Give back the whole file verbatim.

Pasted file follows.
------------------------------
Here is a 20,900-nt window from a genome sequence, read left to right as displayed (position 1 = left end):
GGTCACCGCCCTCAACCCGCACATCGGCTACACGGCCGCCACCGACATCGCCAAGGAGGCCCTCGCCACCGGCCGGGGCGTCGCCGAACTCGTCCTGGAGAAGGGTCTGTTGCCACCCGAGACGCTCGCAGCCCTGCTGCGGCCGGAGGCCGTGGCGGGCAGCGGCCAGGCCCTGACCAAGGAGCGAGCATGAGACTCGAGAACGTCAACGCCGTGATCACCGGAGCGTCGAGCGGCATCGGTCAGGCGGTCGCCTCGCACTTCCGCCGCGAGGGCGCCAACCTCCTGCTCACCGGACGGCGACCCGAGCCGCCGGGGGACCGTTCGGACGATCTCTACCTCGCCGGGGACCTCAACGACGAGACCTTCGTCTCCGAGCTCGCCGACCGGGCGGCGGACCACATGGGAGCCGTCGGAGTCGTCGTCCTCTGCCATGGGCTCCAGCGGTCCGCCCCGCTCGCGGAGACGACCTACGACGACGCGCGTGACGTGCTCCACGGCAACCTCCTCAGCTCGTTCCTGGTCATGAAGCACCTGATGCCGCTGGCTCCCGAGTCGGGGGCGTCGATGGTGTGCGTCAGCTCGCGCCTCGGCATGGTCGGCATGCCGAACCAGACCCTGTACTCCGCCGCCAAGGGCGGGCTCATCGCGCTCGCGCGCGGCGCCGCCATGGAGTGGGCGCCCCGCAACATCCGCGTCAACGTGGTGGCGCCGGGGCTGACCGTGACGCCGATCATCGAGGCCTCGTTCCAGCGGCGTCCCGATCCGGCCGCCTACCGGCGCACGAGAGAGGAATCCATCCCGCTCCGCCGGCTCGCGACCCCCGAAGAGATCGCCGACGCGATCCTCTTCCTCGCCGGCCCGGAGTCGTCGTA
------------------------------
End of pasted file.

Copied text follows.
Here is a 20,900-nt window from a genome sequence, read left to right as displayed (position 1 = left end):
GGTCACCGCCCTCAACCCGCACATCGGCTACACGGCCGCCACCGACATCGCCAAGGAGGCCCTCGCCACCGGCCGGGGCGTCGCCGAACTCGTCCTGGAGAAGGGTCTGTTGCCACCCGAGACGCTCGCAGCCCTGCTGCGGCCGGAGGCCGTGGCGGGCAGCGGCCAGGCCCTGACCAAGGAGCGAGCATGAGACTCGAGAACGTCAACGCCGTGATCACCGGAGCGTCGAGCGGCATCGGTCAGGCGGTCGCCTCGCACTTCCGCCGCGAGGGCGCCAACCTCCTGCTCACCGGACGGCGACCCGAGCCGCCGGGGGACCGTTCGGACGATCTCTACCTCGCCGGGGACCTCAACGACGAGACCTTCGTCTCCGAGCTCGCCGACCGGGCGGCGGACCACATGGGAGCCGTCGGAGTCGTCGTCCTCTGCCATGGGCTCCAGCGGTCCGCCCCGCTCGCGGAGACGACCTACGACGACGCGCGTGACGTGCTCCACGGCAACCTCCTCAGCTCGTTCCTGGTCATGAAGCACCTGATGCCGCTGGCTCCCGAGTCGGGGGCGTCGATGGTGTGCGTCAGCTCGCGCCTCGGCATGGTCGGCATGCCGAACCAGACCCTGTACTCCGCCGCCAAGGGCGGGCTCATCGCGCTCGCGCGCGGCGCCGCCATGGAGTGGGCGCCCCGCAACATCCGCGTCAACGTGGTGGCGCCGGGGCTGACCGTGACGCCGATCATCGAGGCCTCGTTCCAGCGGCGTCCCGATCCGGCCGCCTACCGGCGCACGAGAGAGGAATCCATCCCGCTCCGCCGGCTCGCGACCCCCGAAGAGATCGCCGACGCGATCCTCTTCCTCGCCGGCCCGGAGTCGTCGTA